Gold prices hovered in a tight range Wednesday as strong physical buying and a weaker dollar offset renewed optimism among stock investors that Europe might yet avert a sovereign debt-induced recession.

Late Tuesday a report disclosed that European finance ministers were working on ways of cooperating to protect banks exposed to Greek government debt and the debt of other weak Eurozone members.

There is an increasingly shared view that we need a concerted, coordinated approach in Europe while many of the elements are done in the member states, Olli Rehn, European commissioner for economic affairs, told the Financial Times. There is a sense of urgency among ministers and we need to move on.

Capital positions of European banks must be reinforced to provide additional safety margins and thus reduce uncertainty, Rehn said. This should be regarded as an integral part of the EU's comprehensive strategy to restore confidence and overcome the crisis.

The report energized U.S. stocks, which swung from a 1.8 percent decline to a 2.3 percent gain on the news. That rally was picked up early Wednesday by European exchanges, where major indexes were posting big gains.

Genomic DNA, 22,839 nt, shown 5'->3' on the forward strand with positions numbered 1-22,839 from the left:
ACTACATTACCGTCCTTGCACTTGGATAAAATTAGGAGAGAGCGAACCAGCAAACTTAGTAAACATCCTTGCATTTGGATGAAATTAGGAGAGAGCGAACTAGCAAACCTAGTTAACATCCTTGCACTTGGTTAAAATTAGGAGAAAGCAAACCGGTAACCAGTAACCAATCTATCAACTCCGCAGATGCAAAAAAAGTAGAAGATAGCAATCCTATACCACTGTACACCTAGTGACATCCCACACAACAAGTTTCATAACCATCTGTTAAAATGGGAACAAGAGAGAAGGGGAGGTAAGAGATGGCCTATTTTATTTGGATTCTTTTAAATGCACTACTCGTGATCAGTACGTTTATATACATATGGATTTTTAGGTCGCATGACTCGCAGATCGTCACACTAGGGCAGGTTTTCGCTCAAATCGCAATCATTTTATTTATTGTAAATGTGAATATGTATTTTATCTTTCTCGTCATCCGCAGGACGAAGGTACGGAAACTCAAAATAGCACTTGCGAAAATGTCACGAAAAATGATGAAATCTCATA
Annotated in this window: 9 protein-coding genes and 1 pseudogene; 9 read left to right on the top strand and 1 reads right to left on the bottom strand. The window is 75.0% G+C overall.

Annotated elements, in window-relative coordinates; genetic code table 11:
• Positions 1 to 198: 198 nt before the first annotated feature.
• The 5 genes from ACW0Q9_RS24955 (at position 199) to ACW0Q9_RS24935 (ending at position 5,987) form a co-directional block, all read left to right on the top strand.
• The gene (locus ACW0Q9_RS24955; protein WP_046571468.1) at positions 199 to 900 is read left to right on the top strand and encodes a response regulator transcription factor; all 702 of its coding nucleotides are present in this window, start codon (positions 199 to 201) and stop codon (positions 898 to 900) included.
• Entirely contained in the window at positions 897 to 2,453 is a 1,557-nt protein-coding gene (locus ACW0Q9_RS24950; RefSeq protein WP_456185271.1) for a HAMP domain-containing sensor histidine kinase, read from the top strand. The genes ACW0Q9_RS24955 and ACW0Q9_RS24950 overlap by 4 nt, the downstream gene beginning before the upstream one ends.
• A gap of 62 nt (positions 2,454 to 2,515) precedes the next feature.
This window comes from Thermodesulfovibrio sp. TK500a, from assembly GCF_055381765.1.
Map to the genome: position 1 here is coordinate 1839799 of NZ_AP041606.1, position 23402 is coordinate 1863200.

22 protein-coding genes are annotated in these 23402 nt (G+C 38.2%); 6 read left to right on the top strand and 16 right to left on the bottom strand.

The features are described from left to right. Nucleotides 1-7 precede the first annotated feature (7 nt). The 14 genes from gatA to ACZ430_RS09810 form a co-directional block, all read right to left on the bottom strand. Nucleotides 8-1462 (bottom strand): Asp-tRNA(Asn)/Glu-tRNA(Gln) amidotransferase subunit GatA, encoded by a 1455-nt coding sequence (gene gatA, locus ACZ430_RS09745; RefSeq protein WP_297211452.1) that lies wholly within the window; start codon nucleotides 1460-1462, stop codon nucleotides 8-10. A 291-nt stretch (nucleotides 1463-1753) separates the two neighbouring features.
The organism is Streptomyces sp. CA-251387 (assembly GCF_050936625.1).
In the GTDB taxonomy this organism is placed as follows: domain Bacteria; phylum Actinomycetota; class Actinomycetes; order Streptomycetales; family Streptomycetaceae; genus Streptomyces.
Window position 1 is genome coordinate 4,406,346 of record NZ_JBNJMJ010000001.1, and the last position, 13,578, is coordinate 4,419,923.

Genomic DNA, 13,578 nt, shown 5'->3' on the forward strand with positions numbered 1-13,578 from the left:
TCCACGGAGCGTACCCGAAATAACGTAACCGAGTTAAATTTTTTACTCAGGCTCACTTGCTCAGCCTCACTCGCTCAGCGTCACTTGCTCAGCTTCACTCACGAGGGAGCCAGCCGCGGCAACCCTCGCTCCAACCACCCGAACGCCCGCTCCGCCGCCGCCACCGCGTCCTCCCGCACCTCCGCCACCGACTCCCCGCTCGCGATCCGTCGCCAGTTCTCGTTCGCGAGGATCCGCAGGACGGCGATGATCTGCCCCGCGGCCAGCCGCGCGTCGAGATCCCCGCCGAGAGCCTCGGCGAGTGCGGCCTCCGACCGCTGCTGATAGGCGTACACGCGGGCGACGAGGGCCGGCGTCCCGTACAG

Despite the rush into stocks, gold prices -- which were down on hints from Federal Reserve Chairman Ben Bernanke that the central bank might again intervene to boost business activity -- overnight hovered within a tight $40 range.

Physical demand has been reinvigorated at these price levels and should provide support for prices, before investment demand and safe haven interest returns to the driving seat, Suki Cooper of Barclays Capital said in a client note.

The greenback fell 0.64 percent on the U.S. ICE Dollar Index.

Gold for December delivery slipped 79 cents to $1,615.30, while gold for immediate delivery retreated $7.35 to $1,615.38.

Silver for December delivery gave up 63 cents to $29.21, while silver for immediate delivery was off 62 cents to $29.24.